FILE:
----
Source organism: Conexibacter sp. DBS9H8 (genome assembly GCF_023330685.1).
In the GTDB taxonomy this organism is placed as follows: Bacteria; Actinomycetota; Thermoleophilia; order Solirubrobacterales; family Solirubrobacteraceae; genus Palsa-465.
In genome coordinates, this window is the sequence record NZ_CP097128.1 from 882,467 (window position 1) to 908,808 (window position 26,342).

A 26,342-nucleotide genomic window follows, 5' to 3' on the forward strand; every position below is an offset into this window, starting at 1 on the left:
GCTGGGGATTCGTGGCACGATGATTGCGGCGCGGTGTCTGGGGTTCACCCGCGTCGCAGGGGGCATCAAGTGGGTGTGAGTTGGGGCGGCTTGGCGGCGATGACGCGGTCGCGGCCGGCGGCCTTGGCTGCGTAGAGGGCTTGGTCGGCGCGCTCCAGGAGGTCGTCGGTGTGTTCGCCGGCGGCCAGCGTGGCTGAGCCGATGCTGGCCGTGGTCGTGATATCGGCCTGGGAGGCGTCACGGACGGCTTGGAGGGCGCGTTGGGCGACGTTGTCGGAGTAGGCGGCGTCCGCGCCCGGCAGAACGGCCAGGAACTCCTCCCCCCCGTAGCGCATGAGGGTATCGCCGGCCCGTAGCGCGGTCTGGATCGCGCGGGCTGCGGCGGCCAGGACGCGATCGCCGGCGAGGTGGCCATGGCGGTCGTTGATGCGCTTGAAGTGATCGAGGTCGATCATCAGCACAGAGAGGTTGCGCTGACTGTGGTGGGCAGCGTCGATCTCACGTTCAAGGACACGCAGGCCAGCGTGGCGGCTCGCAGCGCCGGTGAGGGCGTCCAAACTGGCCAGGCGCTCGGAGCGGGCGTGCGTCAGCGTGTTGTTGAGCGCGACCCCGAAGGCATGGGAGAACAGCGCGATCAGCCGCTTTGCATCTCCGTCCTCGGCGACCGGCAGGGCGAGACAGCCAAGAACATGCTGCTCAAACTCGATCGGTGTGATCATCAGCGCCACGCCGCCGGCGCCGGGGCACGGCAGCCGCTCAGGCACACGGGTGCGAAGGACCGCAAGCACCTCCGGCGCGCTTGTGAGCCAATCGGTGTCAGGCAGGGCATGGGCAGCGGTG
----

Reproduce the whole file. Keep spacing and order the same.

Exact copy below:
Source organism: Conexibacter sp. DBS9H8 (genome assembly GCF_023330685.1).
In the GTDB taxonomy this organism is placed as follows: Bacteria; Actinomycetota; Thermoleophilia; order Solirubrobacterales; family Solirubrobacteraceae; genus Palsa-465.
In genome coordinates, this window is the sequence record NZ_CP097128.1 from 882,467 (window position 1) to 908,808 (window position 26,342).

A 26,342-nucleotide genomic window follows, 5' to 3' on the forward strand; every position below is an offset into this window, starting at 1 on the left:
GCTGGGGATTCGTGGCACGATGATTGCGGCGCGGTGTCTGGGGTTCACCCGCGTCGCAGGGGGCATCAAGTGGGTGTGAGTTGGGGCGGCTTGGCGGCGATGACGCGGTCGCGGCCGGCGGCCTTGGCTGCGTAGAGGGCTTGGTCGGCGCGCTCCAGGAGGTCGTCGGTGTGTTCGCCGGCGGCCAGCGTGGCTGAGCCGATGCTGGCCGTGGTCGTGATATCGGCCTGGGAGGCGTCACGGACGGCTTGGAGGGCGCGTTGGGCGACGTTGTCGGAGTAGGCGGCGTCCGCGCCCGGCAGAACGGCCAGGAACTCCTCCCCCCCGTAGCGCATGAGGGTATCGCCGGCCCGTAGCGCGGTCTGGATCGCGCGGGCTGCGGCGGCCAGGACGCGATCGCCGGCGAGGTGGCCATGGCGGTCGTTGATGCGCTTGAAGTGATCGAGGTCGATCATCAGCACAGAGAGGTTGCGCTGACTGTGGTGGGCAGCGTCGATCTCACGTTCAAGGACACGCAGGCCAGCGTGGCGGCTCGCAGCGCCGGTGAGGGCGTCCAAACTGGCCAGGCGCTCGGAGCGGGCGTGCGTCAGCGTGTTGTTGAGCGCGACCCCGAAGGCATGGGAGAACAGCGCGATCAGCCGCTTTGCATCTCCGTCCTCGGCGACCGGCAGGGCGAGACAGCCAAGAACATGCTGCTCAAACTCGATCGGTGTGATCATCAGCGCCACGCCGCCGGCGCCGGGGCACGGCAGCCGCTCAGGCACACGGGTGCGAAGGACCGCAAGCACCTCCGGCGCGCTTGTGAGCCAATCGGTGTCAGGCAGGGCATGGGCAGCGGTG